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Global harming I HEALTH MATTERS

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the health of humanity is intrinsically linked to the health of the environment, but by its actions humanity now threatens to destabilise the earth’s key life-support systems, with significant implications for the political systems and economies that run our countries.

The Lancet Countdown is the latest project in this field. It intends to serve as a mechanism to regularly review progress on health and climate. It is an accountability mechanism, using data to catalyse political and scientific discussion about the importance of climate action, and the Lancet has committed to producing an annual report in order to try and sustain the momentum on climate change that was achieved with the negotiation of the Paris Agreement. Professor Hugh Montgomery provided the conference with an overview of the Lancet Countdown’s headline findings Lancet Countdown will publish a yearly ‘state of the union’ report on climate change and health, offering a regular review of the progress on mitigation actions in terms of health resilience. In order to do this, the Countdown has convened a large, cross-sector, international partnership of universities and organisations from across the world. This coalition has developed a set of 40 indicators, which are used to track progress on climate-health action, and the Lancet invited everyone from all backgrounds to contribute to establishing these indicators.

The key conclusion from the report, published in October 2017, is that climate change is damaging health worldwide (Watts et al, 2017). The human symptoms of climate change are unequivocal and potentially irreversible—affecting the health of populations around the world, today. While these effects will disproportionately impact on the most vulnerable in society, every community will be affected.

The critical issue at hand is the delay in our response to climate change which, over the past two decades, has jeopardised human life and livelihoods. However, although progress has been historically slow, the past 5 years has seen an accelerated response, and in 2017 momentum is building across a number of sectors; the direction of travel iyaset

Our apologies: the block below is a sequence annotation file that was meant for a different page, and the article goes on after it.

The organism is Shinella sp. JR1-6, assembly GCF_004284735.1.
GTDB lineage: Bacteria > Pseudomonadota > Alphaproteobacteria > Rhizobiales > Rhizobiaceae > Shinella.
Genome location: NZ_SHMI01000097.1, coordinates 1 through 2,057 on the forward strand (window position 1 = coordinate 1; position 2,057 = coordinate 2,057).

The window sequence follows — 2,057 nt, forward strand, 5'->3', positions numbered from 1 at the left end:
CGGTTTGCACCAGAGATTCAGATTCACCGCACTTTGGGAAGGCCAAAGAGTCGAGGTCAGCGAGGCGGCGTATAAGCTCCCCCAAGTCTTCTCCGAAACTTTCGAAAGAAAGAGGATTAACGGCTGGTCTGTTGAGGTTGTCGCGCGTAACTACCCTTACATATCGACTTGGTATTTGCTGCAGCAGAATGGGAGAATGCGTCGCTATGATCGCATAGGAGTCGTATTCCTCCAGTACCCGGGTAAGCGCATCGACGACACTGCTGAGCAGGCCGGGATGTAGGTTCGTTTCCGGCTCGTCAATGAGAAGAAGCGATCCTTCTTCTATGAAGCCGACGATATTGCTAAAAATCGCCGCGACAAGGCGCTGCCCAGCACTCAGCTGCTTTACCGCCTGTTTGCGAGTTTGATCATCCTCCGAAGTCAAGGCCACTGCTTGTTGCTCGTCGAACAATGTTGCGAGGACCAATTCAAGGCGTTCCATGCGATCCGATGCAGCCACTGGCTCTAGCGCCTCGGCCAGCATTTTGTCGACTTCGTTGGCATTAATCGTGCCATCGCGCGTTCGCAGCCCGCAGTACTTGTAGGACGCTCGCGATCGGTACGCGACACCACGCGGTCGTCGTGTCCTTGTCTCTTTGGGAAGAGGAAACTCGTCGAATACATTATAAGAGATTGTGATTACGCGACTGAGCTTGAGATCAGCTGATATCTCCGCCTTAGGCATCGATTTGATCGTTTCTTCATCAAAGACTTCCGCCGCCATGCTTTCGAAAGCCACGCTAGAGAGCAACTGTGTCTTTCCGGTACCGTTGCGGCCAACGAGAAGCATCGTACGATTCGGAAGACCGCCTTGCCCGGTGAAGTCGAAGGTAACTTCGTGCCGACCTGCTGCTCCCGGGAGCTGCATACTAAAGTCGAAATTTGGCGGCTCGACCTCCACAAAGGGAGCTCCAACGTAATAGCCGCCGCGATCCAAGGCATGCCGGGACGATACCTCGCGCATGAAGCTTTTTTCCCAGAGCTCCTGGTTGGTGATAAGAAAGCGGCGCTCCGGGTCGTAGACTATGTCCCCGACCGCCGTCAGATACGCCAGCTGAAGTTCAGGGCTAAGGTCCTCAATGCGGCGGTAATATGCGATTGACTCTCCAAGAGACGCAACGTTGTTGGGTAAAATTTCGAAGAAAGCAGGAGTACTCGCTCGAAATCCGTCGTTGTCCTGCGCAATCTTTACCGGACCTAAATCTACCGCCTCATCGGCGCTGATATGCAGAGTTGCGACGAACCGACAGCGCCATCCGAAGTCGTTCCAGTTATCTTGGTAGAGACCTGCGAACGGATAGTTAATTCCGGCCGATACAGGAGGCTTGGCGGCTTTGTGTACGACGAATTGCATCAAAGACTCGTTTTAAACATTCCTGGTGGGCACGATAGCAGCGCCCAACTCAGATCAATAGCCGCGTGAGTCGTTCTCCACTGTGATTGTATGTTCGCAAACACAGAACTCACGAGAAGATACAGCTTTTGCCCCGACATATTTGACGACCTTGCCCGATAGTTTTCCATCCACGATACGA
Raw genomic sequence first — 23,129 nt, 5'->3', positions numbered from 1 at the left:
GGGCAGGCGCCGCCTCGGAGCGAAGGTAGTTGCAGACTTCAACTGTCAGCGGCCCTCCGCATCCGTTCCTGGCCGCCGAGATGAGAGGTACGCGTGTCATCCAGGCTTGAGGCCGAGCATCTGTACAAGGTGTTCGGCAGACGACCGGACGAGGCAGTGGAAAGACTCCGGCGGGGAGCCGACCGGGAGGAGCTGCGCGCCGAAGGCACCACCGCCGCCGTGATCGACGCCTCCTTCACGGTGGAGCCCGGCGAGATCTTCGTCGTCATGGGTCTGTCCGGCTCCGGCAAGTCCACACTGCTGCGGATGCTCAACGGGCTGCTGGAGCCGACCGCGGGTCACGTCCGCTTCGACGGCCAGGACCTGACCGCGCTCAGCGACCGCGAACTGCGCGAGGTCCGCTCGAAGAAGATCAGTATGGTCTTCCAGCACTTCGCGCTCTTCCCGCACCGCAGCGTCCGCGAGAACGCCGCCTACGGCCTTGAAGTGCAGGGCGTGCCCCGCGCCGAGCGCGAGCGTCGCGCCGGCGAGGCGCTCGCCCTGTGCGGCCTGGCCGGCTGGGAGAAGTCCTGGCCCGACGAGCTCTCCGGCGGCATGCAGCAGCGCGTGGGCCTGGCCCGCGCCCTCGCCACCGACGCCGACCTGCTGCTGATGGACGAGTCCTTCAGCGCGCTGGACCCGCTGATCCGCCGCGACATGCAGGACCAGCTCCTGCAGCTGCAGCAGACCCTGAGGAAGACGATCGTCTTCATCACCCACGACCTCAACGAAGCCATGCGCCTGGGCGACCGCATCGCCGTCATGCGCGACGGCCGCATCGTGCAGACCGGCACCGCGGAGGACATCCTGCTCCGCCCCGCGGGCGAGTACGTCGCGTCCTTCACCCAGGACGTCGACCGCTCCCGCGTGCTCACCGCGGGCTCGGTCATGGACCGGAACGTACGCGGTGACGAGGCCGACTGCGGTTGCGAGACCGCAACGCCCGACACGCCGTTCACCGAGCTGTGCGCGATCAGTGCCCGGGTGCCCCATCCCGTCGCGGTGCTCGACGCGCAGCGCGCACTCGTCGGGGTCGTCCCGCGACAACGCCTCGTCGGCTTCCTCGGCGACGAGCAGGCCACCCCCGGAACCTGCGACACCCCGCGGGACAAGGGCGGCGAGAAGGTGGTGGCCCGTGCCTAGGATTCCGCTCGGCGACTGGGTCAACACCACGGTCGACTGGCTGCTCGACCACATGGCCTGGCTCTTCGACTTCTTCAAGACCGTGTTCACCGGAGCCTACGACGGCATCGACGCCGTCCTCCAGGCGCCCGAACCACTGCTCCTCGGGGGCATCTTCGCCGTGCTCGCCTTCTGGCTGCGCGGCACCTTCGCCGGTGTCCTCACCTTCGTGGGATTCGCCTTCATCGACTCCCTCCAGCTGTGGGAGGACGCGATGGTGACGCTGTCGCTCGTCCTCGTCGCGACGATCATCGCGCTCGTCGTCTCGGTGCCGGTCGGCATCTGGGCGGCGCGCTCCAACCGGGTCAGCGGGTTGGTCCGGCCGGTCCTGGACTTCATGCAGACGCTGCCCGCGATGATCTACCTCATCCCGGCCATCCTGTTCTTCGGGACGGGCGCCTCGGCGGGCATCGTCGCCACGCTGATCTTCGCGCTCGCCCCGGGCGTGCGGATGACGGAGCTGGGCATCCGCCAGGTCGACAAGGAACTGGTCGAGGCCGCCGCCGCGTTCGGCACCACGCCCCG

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The health of humanity is intrinsically linked to the health of the environment,

is set, with clear and unprecedented opportunities for public health. Professor Georgina Mace spoke on climate change impacts, exposure and adaptation Mace shared some headline findings from the report: Weather-related disasters. Annual weath er-related disasters increased by 46% from 2000 to 2013. Accelerated efforts towards poverty reduction and sustainable development have helped minimise harm to date; however, limits to adaptive capacity will quickly be reached Global warming. From 2000 to 2016, global a verage temperatures where people are living have risen approximately 0.9 degrees Celsius— more than twice the global mean land temperature increases Heatwaves. Since 2000, the number of vulnerable people exposed to heatwave events has increased by around 125 million Labour capacity. Global physical labour c apacity in populations exposed to temperature change decreased by around 5.3% from 2000 to 2016 What are we doing to adapt to the health effects of climate change? Not enough is being done to adapt to climate change or improve the resilience of populations and health systems. Out of the world’s total adaptation spend, just 4.63% ($16.46 billion USD) is on health and 13.3% ($47.29 billion USD) on health-related

“A growing body of evidence shows that the health of humanity is intrinsically linked to the health of the environment, but by its actions humanity now threatens to destabilise the earth’s key life-support systems, with significant implications for the political systems and economies that run our countries”

British Journal of Healthcare Assistants May 2018 Vol 12 No 5

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